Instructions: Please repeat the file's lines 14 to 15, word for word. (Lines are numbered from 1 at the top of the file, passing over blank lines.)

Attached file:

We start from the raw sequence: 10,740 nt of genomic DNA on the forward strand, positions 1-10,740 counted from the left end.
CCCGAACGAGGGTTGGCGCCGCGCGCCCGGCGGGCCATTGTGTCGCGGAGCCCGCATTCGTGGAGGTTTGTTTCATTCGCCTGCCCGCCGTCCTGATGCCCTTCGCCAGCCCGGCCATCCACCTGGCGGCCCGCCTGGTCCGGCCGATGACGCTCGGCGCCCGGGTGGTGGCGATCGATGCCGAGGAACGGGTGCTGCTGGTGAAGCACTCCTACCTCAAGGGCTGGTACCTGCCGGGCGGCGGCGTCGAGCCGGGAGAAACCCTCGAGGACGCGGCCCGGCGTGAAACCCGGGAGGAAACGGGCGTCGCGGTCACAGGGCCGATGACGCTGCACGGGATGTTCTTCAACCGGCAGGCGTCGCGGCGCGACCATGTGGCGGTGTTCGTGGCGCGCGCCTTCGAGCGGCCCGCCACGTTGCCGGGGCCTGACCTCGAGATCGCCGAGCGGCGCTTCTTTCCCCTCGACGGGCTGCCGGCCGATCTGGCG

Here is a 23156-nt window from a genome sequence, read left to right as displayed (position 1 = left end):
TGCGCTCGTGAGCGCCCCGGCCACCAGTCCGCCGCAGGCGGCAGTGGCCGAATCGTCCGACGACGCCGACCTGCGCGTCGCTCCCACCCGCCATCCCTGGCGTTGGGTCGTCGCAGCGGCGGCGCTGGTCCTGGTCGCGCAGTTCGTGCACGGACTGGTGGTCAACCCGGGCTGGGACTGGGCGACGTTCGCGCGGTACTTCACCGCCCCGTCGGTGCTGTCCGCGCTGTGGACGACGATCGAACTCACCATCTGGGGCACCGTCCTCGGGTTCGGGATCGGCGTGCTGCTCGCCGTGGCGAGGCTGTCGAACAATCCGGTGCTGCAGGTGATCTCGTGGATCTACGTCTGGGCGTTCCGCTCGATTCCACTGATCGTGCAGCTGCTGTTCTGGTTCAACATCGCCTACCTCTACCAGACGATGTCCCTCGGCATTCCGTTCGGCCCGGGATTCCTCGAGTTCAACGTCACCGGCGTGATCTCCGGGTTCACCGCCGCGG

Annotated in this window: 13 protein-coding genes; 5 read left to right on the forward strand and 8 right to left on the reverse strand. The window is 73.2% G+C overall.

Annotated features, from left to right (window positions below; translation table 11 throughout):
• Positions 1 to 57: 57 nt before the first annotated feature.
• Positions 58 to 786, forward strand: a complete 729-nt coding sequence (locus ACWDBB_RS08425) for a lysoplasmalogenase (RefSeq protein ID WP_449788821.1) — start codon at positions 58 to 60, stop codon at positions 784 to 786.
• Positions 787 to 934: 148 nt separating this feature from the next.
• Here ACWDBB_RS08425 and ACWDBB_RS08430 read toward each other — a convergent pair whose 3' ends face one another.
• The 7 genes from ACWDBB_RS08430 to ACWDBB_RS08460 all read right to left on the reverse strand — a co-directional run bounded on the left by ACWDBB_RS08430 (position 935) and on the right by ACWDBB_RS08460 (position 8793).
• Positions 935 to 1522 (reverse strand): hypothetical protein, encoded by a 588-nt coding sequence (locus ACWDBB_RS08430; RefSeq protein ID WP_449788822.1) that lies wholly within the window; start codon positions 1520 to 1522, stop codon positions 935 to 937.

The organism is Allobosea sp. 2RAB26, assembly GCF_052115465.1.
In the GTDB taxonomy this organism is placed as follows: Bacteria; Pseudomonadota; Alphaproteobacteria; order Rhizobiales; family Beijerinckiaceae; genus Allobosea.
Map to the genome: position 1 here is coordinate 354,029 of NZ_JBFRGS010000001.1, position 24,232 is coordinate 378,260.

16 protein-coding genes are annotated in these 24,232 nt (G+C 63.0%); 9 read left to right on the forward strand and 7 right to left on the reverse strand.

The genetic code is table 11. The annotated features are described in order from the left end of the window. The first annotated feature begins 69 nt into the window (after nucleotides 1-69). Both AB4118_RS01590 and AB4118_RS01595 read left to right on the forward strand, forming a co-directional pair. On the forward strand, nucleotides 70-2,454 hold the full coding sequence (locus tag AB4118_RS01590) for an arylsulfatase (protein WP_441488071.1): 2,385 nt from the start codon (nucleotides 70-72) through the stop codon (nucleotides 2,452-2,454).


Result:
In the GTDB taxonomy this organism is placed as follows: Bacteria; Pseudomonadota; Alphaproteobacteria; order Rhizobiales; family Beijerinckiaceae; genus Allobosea.
Map to the genome: position 1 here is coordinate 354,029 of NZ_JBFRGS010000001.1, position 24,232 is coordinate 378,260.